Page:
These days I only ever get to occasionally watch TV at my brother’s house. And over Christmas I watched a bit. A couple of items stood out, both of them like sore thumbs, as very good reasons for not watching TV, and never buying a TV set.
The first one was ITV’s lunchtime national news a day or two back, where the lead news item was about Public Health England’s alarming warning of a UK epidemic of smoking and drinking and eating and lack of exercise that was killing people in droves.
That was the LEAD NEWS ITEM, FFS!!!
Fortunately, smoking was just a part of the tremendous epidemic that was sweeping the UK. There were lots of things killing people in droves, and smoking was just one of them.
Well, Christmas is usually a pretty slow news period, and perhaps there just wasn’t much else to report, so they ran the PHE story. But then we’ve had a spate (an epidemic?) of celebrity deaths: Status Quo’s Rick Parfitt, Wham’s George Michael, Star Wars’ Carrie Fisher (and her mother Debbie Reynolds the very next day), as well as an entire Russian choir in the Black Sea, two minutes after taking off from Sochi. We even had a 30-car pile-up on icy English roads, claiming at least one life. But nope, Public Health England got the lead news item.
I found it a bit ominous. And it set me wondering whether PHE might start getting more and more lead TV news items. What if this sort of “news” started to completely dominate TV? Perhaps it already does?
It’s non-news “news”. Because there isn’t actually a smoking “epidemic”. Nor is there a drinking “epidemic”. Or a fast food eating “epidemic”. Or a sugar or salt “epidemic”. None of these things are epidemics. And they aren’t killing people in droves either. They are illusions, conjured out of nothing. They’re twisting words to try to make them mean something they don’t mean.
The really bad news was that this sort of non-news “news” had managed to make it onto the top news item on ITV’s national news.
The other TV show that drew my attention was this:
Eric Idle and Professor Brian Cox to star in BBC Two musical Christmas special.
Science, Monty Python style
Brian Cox is Britain’s Pretty Face of Science. He’s also a climate change alarmist. He was also once a member of a boy band.
I didn’t watch it, because it was quite obviously going to be super-dumbed-down science. Or non-science “science”. A bit like ITV’s non-news “news”.
A science musical, FFS!
And it seems that these days you need celebrities to drive ratings. Nobody will watch science programmes unless there’s Kim Kardashian’s ass plastered over them. Most celebrities are famous for some reason (like being in a band, or writing a book). But Kim Kardashian is someone who seems to just be a celebrity for just being a celebrity. i.e. she’s a non-celebrity “celebrity”.
Regular readers know that I take a lot of interest in asteroids, and have done so ever since I started wondering whether the Chelyabinsk fireball of 15 Feb 2013 might have been a companion of asteroid 2012 DA14, which passed the Earth on the same day (it could have been, although I’m pretty much the only person in the world who thinks so). And there’s been an upsurge in public interest in asteroids.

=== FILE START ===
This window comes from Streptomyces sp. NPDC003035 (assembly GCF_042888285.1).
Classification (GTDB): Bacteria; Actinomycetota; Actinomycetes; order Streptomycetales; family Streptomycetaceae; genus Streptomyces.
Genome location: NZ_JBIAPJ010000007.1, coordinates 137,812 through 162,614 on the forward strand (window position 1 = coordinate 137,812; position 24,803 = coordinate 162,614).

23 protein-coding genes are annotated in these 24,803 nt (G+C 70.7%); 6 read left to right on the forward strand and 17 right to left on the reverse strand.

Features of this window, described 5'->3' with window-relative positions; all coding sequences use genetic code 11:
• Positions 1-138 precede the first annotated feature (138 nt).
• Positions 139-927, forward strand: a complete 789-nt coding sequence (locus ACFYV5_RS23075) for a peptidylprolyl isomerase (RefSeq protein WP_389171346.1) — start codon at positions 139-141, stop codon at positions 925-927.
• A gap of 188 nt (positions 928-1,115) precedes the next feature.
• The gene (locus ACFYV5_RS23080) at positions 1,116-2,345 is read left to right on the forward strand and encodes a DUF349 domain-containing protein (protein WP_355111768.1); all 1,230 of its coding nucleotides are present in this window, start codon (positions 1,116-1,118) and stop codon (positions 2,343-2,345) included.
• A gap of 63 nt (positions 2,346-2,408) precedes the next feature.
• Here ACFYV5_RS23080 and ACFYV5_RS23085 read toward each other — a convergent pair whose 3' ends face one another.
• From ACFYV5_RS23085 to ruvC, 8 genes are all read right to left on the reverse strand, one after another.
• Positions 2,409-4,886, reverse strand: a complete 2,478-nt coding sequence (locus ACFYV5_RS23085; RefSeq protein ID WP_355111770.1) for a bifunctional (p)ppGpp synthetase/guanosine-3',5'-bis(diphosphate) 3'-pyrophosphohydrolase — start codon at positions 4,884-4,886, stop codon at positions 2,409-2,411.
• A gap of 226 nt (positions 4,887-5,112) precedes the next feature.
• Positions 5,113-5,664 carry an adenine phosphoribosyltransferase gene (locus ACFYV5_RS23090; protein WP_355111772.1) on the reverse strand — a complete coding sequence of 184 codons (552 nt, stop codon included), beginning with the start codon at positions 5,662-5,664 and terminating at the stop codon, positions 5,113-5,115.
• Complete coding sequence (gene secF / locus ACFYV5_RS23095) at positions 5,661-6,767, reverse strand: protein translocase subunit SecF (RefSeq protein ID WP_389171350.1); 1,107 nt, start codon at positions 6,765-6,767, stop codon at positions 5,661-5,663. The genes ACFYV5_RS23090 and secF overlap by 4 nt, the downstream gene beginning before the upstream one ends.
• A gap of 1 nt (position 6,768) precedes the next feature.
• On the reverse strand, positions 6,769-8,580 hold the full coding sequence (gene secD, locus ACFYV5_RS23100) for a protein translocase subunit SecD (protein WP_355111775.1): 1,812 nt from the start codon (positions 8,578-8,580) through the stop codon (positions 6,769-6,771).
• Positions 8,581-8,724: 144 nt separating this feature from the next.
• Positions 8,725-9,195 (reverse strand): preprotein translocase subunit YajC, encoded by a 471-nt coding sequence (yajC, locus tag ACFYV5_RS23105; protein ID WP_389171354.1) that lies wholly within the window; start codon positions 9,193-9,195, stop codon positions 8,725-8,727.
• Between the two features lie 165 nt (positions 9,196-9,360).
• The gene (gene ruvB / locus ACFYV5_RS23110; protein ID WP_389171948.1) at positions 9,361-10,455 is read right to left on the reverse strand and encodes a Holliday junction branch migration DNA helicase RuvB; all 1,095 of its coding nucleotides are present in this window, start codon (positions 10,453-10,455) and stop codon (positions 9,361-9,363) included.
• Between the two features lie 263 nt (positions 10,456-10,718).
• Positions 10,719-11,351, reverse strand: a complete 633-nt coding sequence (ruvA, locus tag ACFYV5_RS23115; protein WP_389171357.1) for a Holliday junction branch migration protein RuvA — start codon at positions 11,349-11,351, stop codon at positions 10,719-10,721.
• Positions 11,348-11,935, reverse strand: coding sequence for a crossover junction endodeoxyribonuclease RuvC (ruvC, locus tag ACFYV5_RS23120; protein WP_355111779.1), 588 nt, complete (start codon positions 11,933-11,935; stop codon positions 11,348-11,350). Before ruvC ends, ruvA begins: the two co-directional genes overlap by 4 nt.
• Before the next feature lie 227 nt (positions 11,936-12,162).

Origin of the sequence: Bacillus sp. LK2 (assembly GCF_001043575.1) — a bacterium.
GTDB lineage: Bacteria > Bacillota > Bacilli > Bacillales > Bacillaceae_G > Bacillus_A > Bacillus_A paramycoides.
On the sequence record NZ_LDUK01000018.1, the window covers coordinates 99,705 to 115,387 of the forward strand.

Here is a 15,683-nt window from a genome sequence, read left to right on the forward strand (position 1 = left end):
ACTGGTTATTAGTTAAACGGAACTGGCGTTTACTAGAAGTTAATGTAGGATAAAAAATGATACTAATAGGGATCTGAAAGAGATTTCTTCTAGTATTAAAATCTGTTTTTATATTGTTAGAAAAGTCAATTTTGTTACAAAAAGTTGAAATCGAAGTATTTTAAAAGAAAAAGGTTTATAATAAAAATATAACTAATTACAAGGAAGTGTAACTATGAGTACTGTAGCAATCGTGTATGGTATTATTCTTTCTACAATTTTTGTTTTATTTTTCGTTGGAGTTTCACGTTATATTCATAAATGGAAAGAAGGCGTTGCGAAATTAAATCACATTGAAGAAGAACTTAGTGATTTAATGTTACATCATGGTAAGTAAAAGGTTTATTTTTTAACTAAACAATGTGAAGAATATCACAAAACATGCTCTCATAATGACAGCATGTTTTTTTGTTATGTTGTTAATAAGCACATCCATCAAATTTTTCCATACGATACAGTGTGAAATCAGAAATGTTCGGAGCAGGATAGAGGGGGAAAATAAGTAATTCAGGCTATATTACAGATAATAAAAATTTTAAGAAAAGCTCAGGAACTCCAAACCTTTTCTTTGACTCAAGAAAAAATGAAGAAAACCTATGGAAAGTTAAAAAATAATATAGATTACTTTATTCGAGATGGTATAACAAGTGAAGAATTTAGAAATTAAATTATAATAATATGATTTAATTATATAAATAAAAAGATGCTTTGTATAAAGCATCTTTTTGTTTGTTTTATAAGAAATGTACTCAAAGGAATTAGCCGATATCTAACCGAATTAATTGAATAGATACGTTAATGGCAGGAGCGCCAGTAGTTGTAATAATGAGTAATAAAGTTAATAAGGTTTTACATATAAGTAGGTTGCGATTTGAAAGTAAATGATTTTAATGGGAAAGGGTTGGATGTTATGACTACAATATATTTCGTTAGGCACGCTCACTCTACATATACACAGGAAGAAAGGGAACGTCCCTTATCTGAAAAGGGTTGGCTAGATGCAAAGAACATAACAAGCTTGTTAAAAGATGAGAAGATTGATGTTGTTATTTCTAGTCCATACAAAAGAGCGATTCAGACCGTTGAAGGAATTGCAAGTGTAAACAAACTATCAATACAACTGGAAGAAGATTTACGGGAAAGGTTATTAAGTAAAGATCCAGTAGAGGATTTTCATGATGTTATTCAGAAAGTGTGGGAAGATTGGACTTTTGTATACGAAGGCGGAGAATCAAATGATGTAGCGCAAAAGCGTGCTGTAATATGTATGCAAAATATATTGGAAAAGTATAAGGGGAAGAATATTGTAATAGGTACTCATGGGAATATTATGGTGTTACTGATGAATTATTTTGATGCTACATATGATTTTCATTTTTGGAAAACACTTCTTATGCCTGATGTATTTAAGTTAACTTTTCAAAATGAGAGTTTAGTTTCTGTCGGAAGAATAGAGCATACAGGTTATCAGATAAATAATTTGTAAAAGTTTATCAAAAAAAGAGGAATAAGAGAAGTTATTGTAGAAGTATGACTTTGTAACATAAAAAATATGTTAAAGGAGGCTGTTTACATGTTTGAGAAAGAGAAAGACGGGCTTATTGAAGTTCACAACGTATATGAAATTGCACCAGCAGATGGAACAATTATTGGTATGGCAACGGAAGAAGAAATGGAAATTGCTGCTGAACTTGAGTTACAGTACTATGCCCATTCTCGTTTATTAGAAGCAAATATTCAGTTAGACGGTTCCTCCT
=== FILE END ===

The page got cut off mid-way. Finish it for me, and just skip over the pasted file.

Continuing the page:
And now, of course, there’s the celebrity-driven Asteroid Day:
In February 2014, Dr. Brian May, astrophysicist and famed guitarist for the rock band QUEEN, began working with Grigorij Richters, the director of a new film titled 51 Degrees North, a fictional story of an asteroid impact on London and the resulting human condition. May composed the music for the film and suggested that Richters preview it at Starmus, an event organized by Dr. Garik Israelian and attended by esteemed astrophysicists, scientists and artists, including Dr. Stephen Hawking, Richard Dawkins and Rick Wakeman. The result was the beginning of discussions that would lead to the launch of Asteroid Day in 2015…
“The more we learn about asteroid impacts, the clearer it became that the human race has been living on borrowed time,” remarked Brian May. “Asteroid Day and the 100X Declaration are ways for the public to contribute to an awareness of the Earth’s vulnerability and the realization that Asteroids hit Earth all the time.” Asteroid Day would the vehicle to garner public support to increase our knowledge of when asteroids might strike and how we can protect ourselves.”
Singer Peter Gabriel is another celebrity signatory. And in a way, almost everyone involved is a celebrity. Stephen Hawking is a celebrity scientist. Richard Dawkins is a celebrity scientist and author. I’m not sure if Kim Kardashian is on board yet.
And I’m wondering whether Asteroid Day’s “asteroid awareness” about “living on borrowed time” on the “vulnerable” Earth is going to merge with Public Health England to give us an “epidemic” of asteroid impacts, that are killing droves of people all over the world, and leading to calls for people to wear hard hats all the time, and live underground.
Why not? After all, as well as being a physicist and famed guitarist, Dr Brian May is also a virulent antismoker.